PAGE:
BACKGROUND OF THE INVENTION
1. Field of the Invention
This invention relates generally to scaffolds and more particularly to a novel mobil collapsible scaffold. The invention relates also to a portable water tower embodying the scaffold.
2. Discussion of the Prior Art
In its broader aspects, the invention provides a scaffold which may be used to support any object in an elevated position above the ground and which is equipped with wheels to permit the scaffold to be transported from one location to another. A primary feature of the invention resides in the unique construction of the scaffold whereby the latter may be quickly and easily collapsed at one location for convenience of transportation and subsequently erected at another location. This collapsibility and portability of the scaffold is achieved with a scaffold structure which is relatively simple in construction, economical to fabricate, light weight, and compact.
The attached drawings illustrate one useful embodiment of the present supporting scaffold. This illustrated embodiment of the invention is a water tower of the general type used in the earth moving industry for servicing mobile water trucks. Thus, many earth working operations require periodic wetting of the soil. For example, dirt is frequently added to a land area to raise its surface level. An earth moving operation of this kind is commonly referred to in the trade as a "land fill." One of the major problems associated with such a land fill is maintaining the proper moisture content in the fill dirt to obtain the required degree of relative compaction of the dirt. If the fill dirt in its native state lacks the required moisture content, the land fill contractor is required to supplement the moisture by periodically wetting the dirt as the land fill operation proceeds. Such additional water is deployed over the area being filled by water trucks which are commonly referred to in the trade as "water pulls."
The storage capacity of a water pull is limited with the result that the pull must be refilled many times during the course of a typical land fill. This periodic refilling, or servicing, of the water pull creates a two-fold time loss involving the time required for the water pull to travel from its operating area to the water supply and back to the operating area, and the time required to actually refill of service the pull at the water supply. Moreover, many land fills are of such a magnitude as to require several water pulls. Servicing such a plurality of pulls introduces an additional time loss when it is necessary for the pulls to line up and wait their turn at the water supply or supplies.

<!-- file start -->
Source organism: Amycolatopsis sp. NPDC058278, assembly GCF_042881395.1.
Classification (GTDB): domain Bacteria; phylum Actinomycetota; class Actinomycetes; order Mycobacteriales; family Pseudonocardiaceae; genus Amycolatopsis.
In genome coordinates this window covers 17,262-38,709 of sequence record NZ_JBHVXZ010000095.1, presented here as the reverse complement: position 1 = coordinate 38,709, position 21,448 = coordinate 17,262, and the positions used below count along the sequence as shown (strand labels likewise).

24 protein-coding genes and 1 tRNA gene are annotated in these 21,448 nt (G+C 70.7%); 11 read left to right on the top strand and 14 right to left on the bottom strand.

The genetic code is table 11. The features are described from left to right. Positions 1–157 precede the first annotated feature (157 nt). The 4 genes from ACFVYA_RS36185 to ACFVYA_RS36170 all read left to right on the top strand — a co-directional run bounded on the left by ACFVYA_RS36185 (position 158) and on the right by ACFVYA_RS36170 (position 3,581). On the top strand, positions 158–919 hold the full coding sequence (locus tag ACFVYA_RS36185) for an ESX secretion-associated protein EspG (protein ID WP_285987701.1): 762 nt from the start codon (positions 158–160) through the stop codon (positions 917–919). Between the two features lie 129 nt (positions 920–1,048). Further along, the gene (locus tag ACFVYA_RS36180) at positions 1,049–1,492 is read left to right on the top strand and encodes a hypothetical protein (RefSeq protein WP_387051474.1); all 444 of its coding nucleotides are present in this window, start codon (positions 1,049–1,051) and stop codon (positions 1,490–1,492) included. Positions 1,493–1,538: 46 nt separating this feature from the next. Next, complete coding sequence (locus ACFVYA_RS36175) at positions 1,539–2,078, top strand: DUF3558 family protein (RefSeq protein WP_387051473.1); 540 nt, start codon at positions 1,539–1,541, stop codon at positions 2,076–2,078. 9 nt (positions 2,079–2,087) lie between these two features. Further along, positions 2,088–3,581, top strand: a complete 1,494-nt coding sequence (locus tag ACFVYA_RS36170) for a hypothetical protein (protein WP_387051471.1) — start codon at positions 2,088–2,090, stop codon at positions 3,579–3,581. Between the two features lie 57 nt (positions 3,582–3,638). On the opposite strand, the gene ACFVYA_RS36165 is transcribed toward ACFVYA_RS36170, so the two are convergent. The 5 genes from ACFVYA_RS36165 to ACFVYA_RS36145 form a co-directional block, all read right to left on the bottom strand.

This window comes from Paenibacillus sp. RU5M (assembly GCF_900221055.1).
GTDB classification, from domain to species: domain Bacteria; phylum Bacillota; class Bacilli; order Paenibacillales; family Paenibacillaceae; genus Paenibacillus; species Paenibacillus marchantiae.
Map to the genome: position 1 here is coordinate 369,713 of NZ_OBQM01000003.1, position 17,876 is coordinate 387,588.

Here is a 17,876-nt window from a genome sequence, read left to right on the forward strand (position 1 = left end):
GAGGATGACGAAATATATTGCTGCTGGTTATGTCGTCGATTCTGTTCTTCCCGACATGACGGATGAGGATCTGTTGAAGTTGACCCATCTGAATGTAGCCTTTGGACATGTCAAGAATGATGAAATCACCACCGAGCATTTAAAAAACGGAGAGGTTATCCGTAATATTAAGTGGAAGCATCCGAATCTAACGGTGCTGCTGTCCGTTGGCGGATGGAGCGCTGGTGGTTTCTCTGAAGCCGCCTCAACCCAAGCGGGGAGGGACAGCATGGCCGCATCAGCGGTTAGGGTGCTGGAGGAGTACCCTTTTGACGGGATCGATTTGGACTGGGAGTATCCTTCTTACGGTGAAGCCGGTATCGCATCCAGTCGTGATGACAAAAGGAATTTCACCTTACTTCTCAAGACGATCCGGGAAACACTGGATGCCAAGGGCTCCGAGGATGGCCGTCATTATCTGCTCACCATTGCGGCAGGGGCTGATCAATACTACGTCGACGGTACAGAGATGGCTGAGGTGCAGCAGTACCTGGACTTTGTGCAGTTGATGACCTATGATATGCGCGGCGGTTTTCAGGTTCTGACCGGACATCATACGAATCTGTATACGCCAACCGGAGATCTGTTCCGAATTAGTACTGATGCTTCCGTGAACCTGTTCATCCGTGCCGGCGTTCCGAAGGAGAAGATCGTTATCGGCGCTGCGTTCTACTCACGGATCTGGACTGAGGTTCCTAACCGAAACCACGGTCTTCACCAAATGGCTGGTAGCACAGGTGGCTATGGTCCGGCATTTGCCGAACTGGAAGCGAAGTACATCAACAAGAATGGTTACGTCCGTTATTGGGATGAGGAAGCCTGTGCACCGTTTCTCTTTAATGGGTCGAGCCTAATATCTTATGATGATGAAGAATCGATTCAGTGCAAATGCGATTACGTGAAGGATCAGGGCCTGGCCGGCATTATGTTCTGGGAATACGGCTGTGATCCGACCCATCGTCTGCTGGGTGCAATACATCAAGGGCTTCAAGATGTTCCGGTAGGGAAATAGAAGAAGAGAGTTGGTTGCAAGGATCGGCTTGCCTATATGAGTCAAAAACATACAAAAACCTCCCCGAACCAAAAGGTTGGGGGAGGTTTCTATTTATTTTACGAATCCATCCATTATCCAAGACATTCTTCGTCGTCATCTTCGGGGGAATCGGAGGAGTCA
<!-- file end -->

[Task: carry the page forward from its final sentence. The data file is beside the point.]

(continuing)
These time losses are minimized by using several portable water towers placed at strategic locations around the fill. In this way, the time required for a water pull to travel from its operating area to a water tower and return is reduced and the tendency for the water pulls to line up at a water tower is minimized or eliminated. The use of a plurality of strategically located water towers at a land fill site, therefore, is highly desirable.
In order to be effective, water towers of the character described must satisfy certain requirements. The water towers, for example, must be highly portable so that they may be easily moved from one job to another. Accordingly, the dimensions and weight of the tower, when conditioned for transportation, must fall within the motor vehicle code specifications. The tower must be capable of being towed and landed by a relatively light truck. In addition, the tower should be capable of landing and being erected on a roughly cleared site, such as one which has been graded with a Caterpillar and blade, without auxiliary ditching or hand shoveling. Such landing and erection capabilities of the tower should exist on both level land and on mild slops. Finally, the tower must be capable of erection to a height such that its water tank is elevated a sufficient distance above the ground to position the down spout of the tank over the fill port of a water pull. Preferably, the tower should be capable of being erected by one man in a minimum of time. Water towers of the class described are disclosed in U.S. Pat. Nos. 3,315,929; 3,348,572 and 3,407,836.
One of the major problems associated with such water towers involves raising and lowering relative to one another the base frame of the tower and the ground wheels on which the tower is supported in transit. Thus, when a tower is erected at a job site, the wheels must be raised from and the base frame lowered into supporting contact with the ground. When towing the tower from one location to another, the frame must be raised from and the wheels lowered into supporting contact with the ground. The existing water towers, such as those disclosed in the earlier mentioned patents, utilize quite complex and costly means for this purpose. In many cases, separate means are required to raise and lower the frame and the wheels.